Will Nokia’s brand image provide enough of an edge? Let’s talk

Nokia smartphones are poised for a comeback after former managers at the Finnish company licensed the handset brand from Microsoft and struck up partnerships with Google and phone manufacturer Foxconn. Nokia was once the world’s dominant cellphone maker but missed the shift to smartphones and then chose Microsoft’s unpopular Windows operating system for its “Lumia” range.

HMD Global, led by Nokia veteran Arto Nummela, wants to launch its first Nokia smartphone in the early part of next year using Google’s Android operating system. 


Though the return of Nokia makes for a heart-warming story, HMD will have its work cut out to make a mark in the highly competitive smartphone market, and just banking on the Finnish company’s legacy won’t be enough.Success will require a dash for scale by stealing business from Apple, Samsung and dozens of other players in a cut-throat industry.

Think Different..

Nokia, among other things, was always known as a creative company. Even at the height of its popularity, the company often took risks to keep its lineup fresh, some of which worked, others, not so much. Remember the Nokia Lumia 1020 with its crazy 41-megapixel camera? A device that has yet to be matched on that front even today. Or the Nokia 3650 with a circular keypad. Or the dual-sliding N96. If one thinks about it, Nokia has done it all. The company has produced phones in all shapes and sizes and while there have been a misses, many ended up gaining an iconic standing.


HMD needs to tap into the same kind of creativity. Whether it is a new, quirky design or an eye-catching new feature in hardware, a risky play could just be a breath of fresh air. The worst thing to do here is to be the same as everyone else.

Brand is not everything..

Gone are the days when a brand name alone was enough to sway buying decisions. Tier-I companies like Samsung, HTC and Sony have had to face the brunt of Chinese players, and even homegrown companies like Micromax have seen their market shares steadily decline.

“Consumers may be carrying different smartphones now, but are they really in love and loyal to those brands?” said Nummela in an interview.

Chinese companies have proved that the product itself is much more important than the brand, and the likes of Xiaomi, and OnePlus are the best examples. From being unknown entities outside their home country, these companies have become household names in India, where consumers are least concerned about brands and more concerned about the value for money and the experience with the device.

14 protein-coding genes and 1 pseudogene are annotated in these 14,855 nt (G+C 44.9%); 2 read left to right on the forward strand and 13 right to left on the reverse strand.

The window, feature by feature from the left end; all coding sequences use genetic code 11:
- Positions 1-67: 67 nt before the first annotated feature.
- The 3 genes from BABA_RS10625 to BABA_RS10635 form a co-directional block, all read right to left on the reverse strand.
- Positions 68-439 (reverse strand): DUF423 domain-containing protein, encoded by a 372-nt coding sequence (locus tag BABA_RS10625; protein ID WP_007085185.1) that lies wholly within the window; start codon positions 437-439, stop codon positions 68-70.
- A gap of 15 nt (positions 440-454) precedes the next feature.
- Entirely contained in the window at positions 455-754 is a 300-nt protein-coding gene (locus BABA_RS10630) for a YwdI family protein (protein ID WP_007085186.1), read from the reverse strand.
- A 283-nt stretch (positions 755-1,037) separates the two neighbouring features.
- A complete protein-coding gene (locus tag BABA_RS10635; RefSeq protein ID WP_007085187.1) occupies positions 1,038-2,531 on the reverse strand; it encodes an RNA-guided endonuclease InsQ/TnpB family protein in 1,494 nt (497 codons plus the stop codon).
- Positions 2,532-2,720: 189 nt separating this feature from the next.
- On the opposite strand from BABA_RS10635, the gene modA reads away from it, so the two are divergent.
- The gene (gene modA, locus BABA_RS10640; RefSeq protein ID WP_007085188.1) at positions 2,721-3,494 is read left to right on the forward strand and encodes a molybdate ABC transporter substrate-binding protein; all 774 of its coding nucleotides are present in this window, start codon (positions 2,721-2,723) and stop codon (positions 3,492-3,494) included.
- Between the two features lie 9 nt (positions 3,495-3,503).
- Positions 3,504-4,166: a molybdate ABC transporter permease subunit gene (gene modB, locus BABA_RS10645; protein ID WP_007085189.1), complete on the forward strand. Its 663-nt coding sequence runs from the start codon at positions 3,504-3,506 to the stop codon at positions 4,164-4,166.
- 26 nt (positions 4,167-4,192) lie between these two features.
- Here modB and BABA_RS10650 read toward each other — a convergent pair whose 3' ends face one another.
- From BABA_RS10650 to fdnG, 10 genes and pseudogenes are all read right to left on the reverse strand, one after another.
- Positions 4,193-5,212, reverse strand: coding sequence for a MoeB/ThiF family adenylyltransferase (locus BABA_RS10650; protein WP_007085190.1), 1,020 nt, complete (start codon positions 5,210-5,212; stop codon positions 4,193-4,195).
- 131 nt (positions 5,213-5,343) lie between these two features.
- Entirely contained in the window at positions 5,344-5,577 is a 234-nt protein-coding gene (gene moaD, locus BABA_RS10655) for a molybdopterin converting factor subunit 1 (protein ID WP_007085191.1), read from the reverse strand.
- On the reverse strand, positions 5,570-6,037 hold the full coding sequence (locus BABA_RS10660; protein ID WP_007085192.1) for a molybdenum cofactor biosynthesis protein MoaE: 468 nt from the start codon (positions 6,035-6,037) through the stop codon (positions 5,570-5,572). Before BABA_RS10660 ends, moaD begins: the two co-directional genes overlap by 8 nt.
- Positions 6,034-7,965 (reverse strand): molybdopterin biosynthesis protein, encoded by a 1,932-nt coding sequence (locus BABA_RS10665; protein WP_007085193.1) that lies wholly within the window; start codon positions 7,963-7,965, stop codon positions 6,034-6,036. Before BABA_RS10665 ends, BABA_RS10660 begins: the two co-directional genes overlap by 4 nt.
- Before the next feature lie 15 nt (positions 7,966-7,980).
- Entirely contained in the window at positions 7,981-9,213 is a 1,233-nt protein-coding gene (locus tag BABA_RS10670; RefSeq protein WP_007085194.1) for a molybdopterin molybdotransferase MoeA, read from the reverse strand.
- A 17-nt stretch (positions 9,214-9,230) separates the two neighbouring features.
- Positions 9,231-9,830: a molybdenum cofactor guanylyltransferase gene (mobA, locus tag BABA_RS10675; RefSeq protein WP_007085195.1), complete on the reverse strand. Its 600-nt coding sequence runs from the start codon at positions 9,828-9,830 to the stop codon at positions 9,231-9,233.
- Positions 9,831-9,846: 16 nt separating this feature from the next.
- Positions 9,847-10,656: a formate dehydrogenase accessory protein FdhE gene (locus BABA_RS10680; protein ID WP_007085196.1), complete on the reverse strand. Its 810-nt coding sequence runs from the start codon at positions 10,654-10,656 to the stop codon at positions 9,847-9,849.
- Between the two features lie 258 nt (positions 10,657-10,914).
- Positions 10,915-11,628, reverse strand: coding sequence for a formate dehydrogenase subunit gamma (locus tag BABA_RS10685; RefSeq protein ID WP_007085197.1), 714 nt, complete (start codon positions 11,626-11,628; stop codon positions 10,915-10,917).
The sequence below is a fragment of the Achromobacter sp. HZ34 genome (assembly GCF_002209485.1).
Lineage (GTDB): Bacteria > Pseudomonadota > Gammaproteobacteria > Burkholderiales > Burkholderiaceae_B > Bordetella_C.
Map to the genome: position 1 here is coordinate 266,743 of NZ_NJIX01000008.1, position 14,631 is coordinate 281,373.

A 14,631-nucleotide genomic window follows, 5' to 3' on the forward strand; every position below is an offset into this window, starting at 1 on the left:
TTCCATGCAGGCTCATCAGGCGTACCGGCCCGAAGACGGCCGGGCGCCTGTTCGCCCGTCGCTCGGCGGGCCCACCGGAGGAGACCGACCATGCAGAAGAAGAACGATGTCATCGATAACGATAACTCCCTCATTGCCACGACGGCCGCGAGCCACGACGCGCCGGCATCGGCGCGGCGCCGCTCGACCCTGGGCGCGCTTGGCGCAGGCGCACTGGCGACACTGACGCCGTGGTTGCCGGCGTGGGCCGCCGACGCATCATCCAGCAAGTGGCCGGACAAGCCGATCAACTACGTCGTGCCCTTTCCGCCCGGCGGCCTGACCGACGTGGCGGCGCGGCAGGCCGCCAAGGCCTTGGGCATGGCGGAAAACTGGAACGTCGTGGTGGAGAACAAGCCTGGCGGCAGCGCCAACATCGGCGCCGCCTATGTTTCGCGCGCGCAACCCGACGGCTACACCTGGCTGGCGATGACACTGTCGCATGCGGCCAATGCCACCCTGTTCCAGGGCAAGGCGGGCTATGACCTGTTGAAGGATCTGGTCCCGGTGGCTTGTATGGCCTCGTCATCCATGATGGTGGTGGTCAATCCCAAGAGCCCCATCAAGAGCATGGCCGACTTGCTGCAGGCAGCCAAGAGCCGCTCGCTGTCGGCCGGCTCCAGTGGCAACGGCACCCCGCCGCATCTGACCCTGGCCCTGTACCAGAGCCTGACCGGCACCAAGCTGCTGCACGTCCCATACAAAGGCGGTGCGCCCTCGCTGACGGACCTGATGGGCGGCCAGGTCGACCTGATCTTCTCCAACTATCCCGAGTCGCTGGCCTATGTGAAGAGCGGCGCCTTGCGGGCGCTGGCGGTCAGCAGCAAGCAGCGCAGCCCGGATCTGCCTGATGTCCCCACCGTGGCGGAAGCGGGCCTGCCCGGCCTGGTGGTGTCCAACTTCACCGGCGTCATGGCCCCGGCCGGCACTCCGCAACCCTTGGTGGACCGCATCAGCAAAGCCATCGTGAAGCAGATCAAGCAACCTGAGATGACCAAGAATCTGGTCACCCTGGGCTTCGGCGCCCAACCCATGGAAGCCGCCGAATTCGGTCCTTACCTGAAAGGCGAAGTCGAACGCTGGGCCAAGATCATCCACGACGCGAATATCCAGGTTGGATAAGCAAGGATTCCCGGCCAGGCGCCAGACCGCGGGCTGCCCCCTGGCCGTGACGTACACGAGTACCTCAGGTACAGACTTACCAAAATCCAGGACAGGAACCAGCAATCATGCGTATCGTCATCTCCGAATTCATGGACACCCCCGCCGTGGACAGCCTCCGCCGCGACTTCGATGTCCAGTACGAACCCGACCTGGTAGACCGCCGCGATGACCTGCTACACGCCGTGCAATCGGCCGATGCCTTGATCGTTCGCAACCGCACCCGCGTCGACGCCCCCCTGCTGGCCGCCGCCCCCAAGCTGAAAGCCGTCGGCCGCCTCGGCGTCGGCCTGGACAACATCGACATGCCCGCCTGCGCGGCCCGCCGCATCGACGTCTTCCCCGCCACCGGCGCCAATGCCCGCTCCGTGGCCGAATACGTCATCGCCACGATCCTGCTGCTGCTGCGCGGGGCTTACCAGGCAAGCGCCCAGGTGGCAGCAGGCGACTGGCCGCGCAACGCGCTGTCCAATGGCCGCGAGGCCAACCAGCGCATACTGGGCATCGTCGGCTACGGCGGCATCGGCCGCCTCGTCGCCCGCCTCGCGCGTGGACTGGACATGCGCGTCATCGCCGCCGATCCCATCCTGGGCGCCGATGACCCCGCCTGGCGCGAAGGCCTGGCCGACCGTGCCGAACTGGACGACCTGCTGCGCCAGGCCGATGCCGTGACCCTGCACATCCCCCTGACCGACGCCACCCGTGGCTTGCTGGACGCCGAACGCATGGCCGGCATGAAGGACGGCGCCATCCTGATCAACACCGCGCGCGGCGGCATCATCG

The Nokia consumer brand lives on as the badge on cheaper, entry-level “feature phones” sold mainly in Asia, India and Eastern Europe, though Microsoft invested little to market the name in recent years. Smartphones typically cost anywhere from ten to 30 times as much as these basic phones, which sell for as little as $20.

An innovative Nokia-branded smartphone that keeps the nostalgia alive is one thing, but that alone doesn’t make for a successful comeback. In the end, it all boils down to the price and you only need to look at BlackBerry to understand why. Pricing is what ultimately brought down a promising BlackBerry Priv. This doesn’t just mean having a slate of entry level phones either.

If the leaks are anything to go by, we can expect two premium Nokia Android smartphones, one tablet, and three affordable smartphones. HMD will be launching these devices across eight regions, but it has made it amply clear that the Indian market is very important. It has also said that there will be a special focus on the lower-tier of the market.


“For a new entrant, having an established brand provides it with an instant on-ramp,” said mobile phone analyst Ben Wood of CCS Insight, who suggested that phone vendors with weaker brands should not take the new challenge lightly.

“The barriers to entry for the Android phone space are low,” said Wood. “What HMD has is the Nokia brand and management experience. The key to its success will be driving scale.”

“We are not going to skip any markets in the long term,” HMD President Florian Seiche said adding that HMD had already set up offices in 40 locations around the world.



The markets needs are quite complex and inter connected. Talking from a consumer point of view, the biggest element going for HMD right now is Nokia’s name. There is a great deal of nostalgia, and almost child-like fancy associated with the brand, and HMD will likely cash in on that factor. The sturdiness of a Nokia mobile (which has led to endless memes) and the ‘indestructible’ tag that comes with it is perhaps much needed in today’s world with thin, fragile smartphones. Nokia’s classic ringtone will also trigger some fond memories and should definitely come back.

HMD Global needs to factor in the iconic elements that defined Nokia. The nostalgia factor will also let fans remember the brand’s earlier days, rather than the Lumia days, which is a win-win for the company and the fans.

These are all the things HMD might need to check before launching a “first-gen” product and then hoping to improve upon it. That is usually Google’s strategy, it worked in 2008 with Android, but the market is not the same anymore. Nokia will need the comeback to with an Apple style launch.

What do you think? Do you disagree?  Sound off in the comments below.

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